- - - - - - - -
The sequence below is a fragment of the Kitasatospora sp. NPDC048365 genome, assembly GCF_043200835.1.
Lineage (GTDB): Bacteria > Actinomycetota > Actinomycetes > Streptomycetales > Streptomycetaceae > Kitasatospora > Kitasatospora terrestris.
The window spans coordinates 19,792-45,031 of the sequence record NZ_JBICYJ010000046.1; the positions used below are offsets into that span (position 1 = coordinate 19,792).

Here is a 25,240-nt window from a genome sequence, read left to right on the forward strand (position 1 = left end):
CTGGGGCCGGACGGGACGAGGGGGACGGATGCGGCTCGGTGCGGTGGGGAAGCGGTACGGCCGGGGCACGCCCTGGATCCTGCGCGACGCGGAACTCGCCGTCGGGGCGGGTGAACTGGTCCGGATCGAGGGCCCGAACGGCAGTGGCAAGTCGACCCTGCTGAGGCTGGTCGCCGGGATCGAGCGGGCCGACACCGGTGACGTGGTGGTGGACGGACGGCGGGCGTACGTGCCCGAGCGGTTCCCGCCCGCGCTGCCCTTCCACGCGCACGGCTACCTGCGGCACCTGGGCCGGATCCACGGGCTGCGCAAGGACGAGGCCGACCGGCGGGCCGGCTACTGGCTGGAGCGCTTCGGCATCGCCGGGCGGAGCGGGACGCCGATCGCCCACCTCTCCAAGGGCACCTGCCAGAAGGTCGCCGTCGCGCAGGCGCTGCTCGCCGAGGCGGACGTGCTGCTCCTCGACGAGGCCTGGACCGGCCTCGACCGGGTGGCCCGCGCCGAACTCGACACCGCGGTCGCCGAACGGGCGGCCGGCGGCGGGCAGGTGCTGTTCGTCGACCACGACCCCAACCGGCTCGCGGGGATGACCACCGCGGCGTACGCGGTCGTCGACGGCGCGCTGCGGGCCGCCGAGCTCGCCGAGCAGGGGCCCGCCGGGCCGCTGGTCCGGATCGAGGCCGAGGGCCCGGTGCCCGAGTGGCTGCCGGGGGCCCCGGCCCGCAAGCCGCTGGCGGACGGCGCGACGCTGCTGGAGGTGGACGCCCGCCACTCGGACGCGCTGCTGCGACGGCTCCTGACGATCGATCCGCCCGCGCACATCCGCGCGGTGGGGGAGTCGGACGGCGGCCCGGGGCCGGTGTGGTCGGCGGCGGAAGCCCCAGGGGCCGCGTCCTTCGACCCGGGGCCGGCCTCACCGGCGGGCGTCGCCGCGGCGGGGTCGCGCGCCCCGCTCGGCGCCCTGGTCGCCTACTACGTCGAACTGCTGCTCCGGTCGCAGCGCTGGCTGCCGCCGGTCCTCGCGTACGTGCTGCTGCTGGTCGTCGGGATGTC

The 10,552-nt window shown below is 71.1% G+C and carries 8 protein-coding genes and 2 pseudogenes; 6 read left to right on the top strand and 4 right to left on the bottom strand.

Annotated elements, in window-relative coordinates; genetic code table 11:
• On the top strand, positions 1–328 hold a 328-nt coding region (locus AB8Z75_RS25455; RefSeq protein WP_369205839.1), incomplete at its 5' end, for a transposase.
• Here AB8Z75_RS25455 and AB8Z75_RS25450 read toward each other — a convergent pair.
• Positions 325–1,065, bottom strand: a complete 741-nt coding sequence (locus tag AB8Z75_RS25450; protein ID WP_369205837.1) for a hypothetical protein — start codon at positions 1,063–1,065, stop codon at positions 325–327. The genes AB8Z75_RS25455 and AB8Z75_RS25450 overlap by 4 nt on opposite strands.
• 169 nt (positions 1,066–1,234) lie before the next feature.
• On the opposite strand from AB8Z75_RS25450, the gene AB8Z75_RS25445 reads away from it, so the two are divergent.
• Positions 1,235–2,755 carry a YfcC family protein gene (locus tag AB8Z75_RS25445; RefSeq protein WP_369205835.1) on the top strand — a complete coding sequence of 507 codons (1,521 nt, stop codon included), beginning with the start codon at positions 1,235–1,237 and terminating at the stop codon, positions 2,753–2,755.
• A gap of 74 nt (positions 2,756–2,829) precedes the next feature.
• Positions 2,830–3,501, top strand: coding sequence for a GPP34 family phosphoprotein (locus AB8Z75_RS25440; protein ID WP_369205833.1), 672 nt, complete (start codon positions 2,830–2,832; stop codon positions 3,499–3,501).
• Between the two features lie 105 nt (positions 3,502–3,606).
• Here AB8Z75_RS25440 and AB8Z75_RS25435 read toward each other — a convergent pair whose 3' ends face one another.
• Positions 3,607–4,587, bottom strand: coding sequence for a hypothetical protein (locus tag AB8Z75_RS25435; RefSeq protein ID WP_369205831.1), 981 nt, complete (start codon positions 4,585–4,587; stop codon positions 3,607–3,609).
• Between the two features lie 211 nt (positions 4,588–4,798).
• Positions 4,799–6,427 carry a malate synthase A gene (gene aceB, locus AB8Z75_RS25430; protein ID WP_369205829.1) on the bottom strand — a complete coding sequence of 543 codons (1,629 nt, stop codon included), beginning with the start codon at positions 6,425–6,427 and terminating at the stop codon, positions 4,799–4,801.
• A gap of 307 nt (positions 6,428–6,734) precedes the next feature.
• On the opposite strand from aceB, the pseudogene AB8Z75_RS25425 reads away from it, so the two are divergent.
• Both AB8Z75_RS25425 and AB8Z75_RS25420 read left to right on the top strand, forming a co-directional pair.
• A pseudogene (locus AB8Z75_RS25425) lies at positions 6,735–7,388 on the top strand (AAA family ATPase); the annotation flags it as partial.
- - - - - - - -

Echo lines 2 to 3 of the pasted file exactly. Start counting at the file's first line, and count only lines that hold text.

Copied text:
Lineage (GTDB): Bacteria > Actinomycetota > Actinomycetes > Streptomycetales > Streptomycetaceae > Kitasatospora > Kitasatospora terrestris.
The window spans coordinates 19,792-45,031 of the sequence record NZ_JBICYJ010000046.1; the positions used below are offsets into that span (position 1 = coordinate 19,792).